Another idea I do not understand is here: "The irony is that the Civil Rights Movement has been vehement about pointing out the hysterical lynchings that took place in the old South, but completely blind to its own hysterical tactics." This is the most egregious example of a kind of parallelism that the author seems to want to communicate. Lynchings are not called good by Dr. Schoenewolf, but somehow they are placed in parallel to "hysterical tactics" used by the civil rights movement. However, the tactics are not spelled out and the parallel is assumed. This is offensive on many levels but I will note one. Words mean something and lynching cannot be considered a parallel to name-calling or other forms of social disapproval, no matter how hysterical they may seem. This comparison again trivilizes unspeakable inhumanity to attempt to make a lynching parallel to anything that is not a lynching.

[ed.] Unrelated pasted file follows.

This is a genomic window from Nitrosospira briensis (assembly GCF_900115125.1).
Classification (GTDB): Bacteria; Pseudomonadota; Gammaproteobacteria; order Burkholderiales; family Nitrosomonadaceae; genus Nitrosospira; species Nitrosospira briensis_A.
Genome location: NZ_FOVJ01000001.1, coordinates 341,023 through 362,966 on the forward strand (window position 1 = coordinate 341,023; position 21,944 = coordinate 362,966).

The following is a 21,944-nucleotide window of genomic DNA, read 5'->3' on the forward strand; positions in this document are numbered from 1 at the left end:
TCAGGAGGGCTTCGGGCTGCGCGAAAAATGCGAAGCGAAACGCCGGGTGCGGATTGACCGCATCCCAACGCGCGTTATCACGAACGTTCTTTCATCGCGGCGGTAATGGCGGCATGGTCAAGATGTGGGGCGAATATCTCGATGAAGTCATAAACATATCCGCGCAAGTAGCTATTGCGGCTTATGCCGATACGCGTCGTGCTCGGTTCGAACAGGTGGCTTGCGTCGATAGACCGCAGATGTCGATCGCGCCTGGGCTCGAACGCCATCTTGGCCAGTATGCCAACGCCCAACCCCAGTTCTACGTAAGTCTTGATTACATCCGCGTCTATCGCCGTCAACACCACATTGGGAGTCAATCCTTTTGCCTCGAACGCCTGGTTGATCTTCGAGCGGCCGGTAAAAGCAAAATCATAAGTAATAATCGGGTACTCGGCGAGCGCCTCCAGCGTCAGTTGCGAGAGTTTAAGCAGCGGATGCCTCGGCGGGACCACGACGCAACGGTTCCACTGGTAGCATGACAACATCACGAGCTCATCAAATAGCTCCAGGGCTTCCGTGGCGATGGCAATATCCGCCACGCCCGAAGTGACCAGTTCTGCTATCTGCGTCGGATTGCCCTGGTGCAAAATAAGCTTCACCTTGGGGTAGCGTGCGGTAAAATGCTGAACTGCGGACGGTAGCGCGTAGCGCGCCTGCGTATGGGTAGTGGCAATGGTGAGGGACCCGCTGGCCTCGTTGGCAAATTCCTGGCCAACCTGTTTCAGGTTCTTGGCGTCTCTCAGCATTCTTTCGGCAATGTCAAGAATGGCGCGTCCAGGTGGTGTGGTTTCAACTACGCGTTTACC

I cannot judge inner attitudes from this piece. However, there is enough wrong with it that it really should be pulled. That would not be PC, but it would be wise.

UPDATE (9/21/06) - This post is from the NARTH blog: "The offensive article has been removed from the NARTH site. The criticisms have been duly noted."

Tuesday, September 19, 2006


Dr. Gerald Schoenewolf's article on political correctness

Well, this issue seems to be picking up some steam. Here is an article about it. The article by Dr. Schoenewolf is here; so let's talk.

UPDATE: NARTH responds to criticism over the article on their blog:

Michael and others, regarding Gerald Schoenewolf, Ph.D.